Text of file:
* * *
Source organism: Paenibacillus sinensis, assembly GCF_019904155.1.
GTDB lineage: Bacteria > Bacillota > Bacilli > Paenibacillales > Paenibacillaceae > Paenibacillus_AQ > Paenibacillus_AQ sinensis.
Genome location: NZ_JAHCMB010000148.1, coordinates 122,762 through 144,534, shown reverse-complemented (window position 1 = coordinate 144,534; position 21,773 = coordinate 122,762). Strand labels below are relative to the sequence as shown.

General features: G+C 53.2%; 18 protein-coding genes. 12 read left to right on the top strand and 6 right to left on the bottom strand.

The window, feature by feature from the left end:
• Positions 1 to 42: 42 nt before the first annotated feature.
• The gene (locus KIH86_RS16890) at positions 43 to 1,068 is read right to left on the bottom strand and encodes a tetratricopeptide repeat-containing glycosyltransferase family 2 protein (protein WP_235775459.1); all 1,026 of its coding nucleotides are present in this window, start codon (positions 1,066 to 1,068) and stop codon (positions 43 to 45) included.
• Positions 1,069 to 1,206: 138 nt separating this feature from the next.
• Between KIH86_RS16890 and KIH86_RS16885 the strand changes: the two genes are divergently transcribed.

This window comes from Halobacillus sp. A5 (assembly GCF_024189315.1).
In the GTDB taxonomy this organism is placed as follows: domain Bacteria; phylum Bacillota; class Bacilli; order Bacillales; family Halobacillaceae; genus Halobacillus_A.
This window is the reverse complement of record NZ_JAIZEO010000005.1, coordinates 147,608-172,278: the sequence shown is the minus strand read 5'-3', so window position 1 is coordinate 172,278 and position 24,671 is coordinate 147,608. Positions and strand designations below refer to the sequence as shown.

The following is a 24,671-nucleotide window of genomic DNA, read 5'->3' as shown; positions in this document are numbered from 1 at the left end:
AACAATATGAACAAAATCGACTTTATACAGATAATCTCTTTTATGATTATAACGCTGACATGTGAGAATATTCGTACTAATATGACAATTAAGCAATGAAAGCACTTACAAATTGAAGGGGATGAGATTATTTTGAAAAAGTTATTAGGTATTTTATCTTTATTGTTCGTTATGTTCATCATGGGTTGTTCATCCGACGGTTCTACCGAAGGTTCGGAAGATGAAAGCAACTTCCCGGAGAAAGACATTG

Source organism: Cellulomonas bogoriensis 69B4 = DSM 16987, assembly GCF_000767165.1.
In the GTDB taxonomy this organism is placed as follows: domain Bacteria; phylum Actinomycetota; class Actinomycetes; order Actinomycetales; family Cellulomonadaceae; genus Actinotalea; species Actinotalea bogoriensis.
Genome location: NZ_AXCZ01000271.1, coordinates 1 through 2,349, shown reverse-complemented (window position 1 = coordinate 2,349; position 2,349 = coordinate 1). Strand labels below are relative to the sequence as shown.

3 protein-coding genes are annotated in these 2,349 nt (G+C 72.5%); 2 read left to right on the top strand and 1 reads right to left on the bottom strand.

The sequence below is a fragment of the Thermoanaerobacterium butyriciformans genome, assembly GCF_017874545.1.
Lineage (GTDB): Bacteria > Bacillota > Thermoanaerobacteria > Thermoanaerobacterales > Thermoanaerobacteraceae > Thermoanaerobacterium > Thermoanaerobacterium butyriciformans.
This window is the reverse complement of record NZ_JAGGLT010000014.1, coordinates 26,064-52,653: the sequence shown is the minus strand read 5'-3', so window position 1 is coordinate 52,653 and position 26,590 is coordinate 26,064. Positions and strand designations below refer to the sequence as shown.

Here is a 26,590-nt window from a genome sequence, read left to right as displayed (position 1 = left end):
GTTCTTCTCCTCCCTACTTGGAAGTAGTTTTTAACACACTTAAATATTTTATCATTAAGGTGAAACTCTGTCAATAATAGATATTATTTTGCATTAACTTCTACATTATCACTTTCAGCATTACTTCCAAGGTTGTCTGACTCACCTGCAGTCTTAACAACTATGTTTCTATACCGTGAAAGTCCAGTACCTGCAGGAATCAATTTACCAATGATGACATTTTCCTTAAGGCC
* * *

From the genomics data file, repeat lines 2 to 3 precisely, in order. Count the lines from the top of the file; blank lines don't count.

GTDB lineage: Bacteria > Bacillota > Bacilli > Paenibacillales > Paenibacillaceae > Paenibacillus_AQ > Paenibacillus_AQ sinensis.
Genome location: NZ_JAHCMB010000148.1, coordinates 122,762 through 144,534, shown reverse-complemented (window position 1 = coordinate 144,534; position 21,773 = coordinate 122,762). Strand labels below are relative to the sequence as shown.